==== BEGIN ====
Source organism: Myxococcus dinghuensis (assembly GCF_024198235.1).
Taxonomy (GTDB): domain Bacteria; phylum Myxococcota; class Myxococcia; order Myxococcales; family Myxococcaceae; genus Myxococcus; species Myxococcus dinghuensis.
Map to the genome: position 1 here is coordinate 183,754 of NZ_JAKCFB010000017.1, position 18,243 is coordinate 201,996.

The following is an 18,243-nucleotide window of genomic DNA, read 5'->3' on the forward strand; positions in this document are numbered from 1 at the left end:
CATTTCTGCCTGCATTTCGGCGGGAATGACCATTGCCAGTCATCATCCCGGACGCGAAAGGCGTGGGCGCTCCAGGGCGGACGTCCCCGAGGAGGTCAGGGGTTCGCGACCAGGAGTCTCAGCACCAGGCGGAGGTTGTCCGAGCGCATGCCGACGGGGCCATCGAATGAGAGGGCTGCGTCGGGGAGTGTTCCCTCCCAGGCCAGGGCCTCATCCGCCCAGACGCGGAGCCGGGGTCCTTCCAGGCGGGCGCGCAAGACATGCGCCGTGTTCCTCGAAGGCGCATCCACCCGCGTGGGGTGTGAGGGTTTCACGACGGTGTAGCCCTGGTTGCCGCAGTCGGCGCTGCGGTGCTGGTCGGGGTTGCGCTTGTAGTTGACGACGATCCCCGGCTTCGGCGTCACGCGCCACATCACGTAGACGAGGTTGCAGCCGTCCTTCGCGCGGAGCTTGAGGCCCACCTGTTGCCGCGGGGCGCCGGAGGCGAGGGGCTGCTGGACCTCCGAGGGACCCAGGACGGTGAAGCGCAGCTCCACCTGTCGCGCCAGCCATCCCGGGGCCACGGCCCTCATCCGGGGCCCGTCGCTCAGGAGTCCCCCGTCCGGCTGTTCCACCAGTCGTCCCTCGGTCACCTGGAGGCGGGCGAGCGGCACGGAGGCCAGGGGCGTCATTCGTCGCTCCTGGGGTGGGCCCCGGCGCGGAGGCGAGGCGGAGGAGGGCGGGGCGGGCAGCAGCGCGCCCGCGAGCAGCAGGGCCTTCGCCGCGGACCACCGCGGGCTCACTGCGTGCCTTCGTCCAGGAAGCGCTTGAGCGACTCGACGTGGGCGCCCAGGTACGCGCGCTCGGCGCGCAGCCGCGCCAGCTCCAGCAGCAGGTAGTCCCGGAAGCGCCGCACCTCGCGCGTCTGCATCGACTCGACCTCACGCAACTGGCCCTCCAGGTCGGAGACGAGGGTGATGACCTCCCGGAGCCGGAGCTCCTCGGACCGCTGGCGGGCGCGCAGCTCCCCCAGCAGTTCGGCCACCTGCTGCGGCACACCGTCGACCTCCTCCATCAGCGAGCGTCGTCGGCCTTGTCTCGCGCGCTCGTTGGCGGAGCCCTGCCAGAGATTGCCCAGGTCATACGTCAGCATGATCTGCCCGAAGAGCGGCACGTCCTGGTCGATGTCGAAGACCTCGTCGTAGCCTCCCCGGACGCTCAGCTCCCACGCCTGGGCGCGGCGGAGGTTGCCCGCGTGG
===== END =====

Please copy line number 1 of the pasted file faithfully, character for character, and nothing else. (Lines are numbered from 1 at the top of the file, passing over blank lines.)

Source organism: Myxococcus dinghuensis (assembly GCF_024198235.1).